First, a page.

Beyond all the music and in-song references, hip-hop and comics actually tread the same water dynamically in other realms. The first thing that comes to mind is that both were cultural rejects in the early days. Comic book culture didn’t see its Golden Age until the late 1930s, despite its existence since the late 1800s. And when urban movements that were considered “hip-hop” in the 1970s formulated, they were strictly underground, not seeing mainstream success until the late 80s. To add, these two cultures both started out in New York City2.
Another connection that shouldn’t be discarded is that hip-hop and comic books both value the physical setting. Hip-hop as a movement and as a culture has always been rooted with location, hometowns and respects for the given city an artist has grown up in. No matter what city or country an MC or group is from, these artists take every opportunity to rep the area code they were brought up in. To an extent, it’s almost an unwritten rule, like giving credit where credit is due. Whether it’s Atmosphere’s “Say Shhh,” an ode to Minneapolis, or Redman’s Newark celebrating “Brick City Mashin,” artists from all over the hip-hop world keep the physical setting close to their heart.
The world of comics revolves around the same motif. No matter what the story, the characters or the content, setting in comic books plays as big of a role as the story; Superman is to Metropolis as Batman is to Gotham as Spider-Man is to New York City as Thor is to Asgard and so on. What’s even more interesting—despite some exceptions—is that most hip-hop and comic book settings are based in an urban setting. Maybe one of the instrumental factors leading to the hip-hop comic book connection is this very fact. Since these two cultures are so relatable with each other, it’s no wonder that comic books are so prominent in hip-hop.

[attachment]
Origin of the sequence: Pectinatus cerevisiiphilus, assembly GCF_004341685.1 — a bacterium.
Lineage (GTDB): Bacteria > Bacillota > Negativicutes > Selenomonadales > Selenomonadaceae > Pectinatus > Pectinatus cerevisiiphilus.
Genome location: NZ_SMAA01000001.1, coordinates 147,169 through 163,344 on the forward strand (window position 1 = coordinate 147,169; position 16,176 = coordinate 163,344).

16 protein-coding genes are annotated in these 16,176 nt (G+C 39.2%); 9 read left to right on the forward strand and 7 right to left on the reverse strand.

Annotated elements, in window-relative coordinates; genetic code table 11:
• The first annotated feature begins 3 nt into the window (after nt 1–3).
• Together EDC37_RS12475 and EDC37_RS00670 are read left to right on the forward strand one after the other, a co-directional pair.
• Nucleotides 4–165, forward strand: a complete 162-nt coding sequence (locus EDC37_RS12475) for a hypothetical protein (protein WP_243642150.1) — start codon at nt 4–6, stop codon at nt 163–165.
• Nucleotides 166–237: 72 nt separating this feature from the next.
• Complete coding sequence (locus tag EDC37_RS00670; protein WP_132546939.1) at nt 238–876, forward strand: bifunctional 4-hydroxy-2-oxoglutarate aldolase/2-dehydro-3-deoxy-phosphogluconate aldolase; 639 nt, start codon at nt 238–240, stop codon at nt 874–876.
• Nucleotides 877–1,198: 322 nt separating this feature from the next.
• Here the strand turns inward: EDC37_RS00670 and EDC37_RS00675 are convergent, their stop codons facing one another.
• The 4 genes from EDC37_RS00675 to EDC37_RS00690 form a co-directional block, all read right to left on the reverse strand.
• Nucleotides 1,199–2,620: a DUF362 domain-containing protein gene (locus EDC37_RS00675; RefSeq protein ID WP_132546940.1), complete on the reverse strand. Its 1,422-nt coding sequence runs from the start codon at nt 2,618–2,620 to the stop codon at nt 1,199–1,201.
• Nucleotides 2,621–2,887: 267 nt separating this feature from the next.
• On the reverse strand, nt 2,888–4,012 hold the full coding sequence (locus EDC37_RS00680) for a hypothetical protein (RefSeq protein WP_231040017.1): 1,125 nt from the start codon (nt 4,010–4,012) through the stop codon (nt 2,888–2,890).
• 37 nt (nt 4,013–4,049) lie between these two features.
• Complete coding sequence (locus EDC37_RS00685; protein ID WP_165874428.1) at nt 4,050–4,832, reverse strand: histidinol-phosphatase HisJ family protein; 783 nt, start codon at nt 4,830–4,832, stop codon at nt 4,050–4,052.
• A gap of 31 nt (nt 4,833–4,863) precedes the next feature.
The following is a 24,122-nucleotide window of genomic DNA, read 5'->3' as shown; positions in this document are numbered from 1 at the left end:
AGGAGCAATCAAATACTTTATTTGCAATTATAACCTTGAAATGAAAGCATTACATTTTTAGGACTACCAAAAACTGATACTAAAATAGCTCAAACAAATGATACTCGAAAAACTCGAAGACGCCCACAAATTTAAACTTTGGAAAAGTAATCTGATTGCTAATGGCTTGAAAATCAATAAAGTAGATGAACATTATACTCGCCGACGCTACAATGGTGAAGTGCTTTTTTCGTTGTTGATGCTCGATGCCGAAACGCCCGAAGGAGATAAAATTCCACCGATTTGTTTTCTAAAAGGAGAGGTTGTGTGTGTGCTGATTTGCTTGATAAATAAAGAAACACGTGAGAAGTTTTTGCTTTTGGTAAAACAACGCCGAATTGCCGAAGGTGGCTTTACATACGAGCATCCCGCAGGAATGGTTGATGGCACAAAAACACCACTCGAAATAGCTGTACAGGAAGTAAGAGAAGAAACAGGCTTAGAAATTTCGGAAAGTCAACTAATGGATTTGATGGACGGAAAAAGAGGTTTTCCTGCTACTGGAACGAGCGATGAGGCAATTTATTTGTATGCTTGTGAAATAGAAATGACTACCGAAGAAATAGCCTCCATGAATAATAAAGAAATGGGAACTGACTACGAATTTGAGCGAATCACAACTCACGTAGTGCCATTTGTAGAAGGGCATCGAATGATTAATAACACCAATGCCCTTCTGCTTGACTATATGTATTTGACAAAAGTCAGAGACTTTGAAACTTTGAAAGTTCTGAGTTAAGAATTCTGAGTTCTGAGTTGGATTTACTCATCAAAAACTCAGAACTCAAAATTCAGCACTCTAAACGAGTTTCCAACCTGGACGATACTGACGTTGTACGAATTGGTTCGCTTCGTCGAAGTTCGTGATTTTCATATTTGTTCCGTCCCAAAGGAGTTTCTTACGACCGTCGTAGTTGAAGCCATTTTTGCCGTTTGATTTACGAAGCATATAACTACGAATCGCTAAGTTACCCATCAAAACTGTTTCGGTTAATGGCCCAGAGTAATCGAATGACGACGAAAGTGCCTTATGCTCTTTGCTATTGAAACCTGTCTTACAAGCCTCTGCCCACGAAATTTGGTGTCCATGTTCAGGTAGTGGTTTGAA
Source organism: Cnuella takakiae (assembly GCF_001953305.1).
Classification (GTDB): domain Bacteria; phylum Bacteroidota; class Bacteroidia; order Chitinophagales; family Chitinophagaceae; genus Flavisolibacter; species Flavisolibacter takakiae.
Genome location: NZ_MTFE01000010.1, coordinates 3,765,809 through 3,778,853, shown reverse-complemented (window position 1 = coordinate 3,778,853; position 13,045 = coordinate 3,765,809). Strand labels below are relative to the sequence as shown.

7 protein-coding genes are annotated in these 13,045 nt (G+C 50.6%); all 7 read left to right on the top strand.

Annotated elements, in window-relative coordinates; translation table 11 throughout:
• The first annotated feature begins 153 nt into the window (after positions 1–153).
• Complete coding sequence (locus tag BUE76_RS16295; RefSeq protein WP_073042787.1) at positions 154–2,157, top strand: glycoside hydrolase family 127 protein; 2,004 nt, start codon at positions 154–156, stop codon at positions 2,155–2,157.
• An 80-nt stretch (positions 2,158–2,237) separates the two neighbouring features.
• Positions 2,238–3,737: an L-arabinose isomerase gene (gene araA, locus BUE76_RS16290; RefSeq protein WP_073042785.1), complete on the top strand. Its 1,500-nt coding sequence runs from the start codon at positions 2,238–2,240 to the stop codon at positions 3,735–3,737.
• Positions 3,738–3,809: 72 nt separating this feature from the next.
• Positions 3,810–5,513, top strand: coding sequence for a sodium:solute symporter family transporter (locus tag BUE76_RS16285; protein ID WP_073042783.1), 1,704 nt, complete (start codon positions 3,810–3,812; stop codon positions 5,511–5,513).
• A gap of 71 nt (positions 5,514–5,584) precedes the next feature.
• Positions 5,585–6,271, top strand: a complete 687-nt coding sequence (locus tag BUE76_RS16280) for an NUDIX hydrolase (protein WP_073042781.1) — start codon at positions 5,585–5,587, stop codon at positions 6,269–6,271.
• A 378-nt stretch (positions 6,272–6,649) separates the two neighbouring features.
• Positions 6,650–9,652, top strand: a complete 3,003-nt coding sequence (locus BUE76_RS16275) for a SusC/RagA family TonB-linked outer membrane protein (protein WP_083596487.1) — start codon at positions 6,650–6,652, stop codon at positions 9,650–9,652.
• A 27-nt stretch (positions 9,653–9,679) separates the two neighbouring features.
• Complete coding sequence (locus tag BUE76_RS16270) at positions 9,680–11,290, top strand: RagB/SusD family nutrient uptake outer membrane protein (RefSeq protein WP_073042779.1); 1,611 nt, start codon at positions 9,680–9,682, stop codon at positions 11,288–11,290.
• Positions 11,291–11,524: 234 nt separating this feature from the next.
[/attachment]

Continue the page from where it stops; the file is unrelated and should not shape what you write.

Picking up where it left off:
It’s an odd relationship, but when citizens of Gotham point to the sky and say, “there goes Batman,” it’s to the same extent as the people of New York City pointing to their televisions and shouting, “there’s Run-D.M.C. getting inducted into the Rock and Roll Hall of Fame!” It’s a sense of pride the community has for these figures that really connects these two worlds. As much as a superhero or MC takes pride in their city, there is no doubt that the city takes just as much pride in that certain individual or group.
Spread Throughout the Field
Aside from the connections, comic books have consistently been a part of the hip-hop world physically. From De La Soul to Madvillain, artists from all over the culture continually rep comic books on selected cuts and separate projects.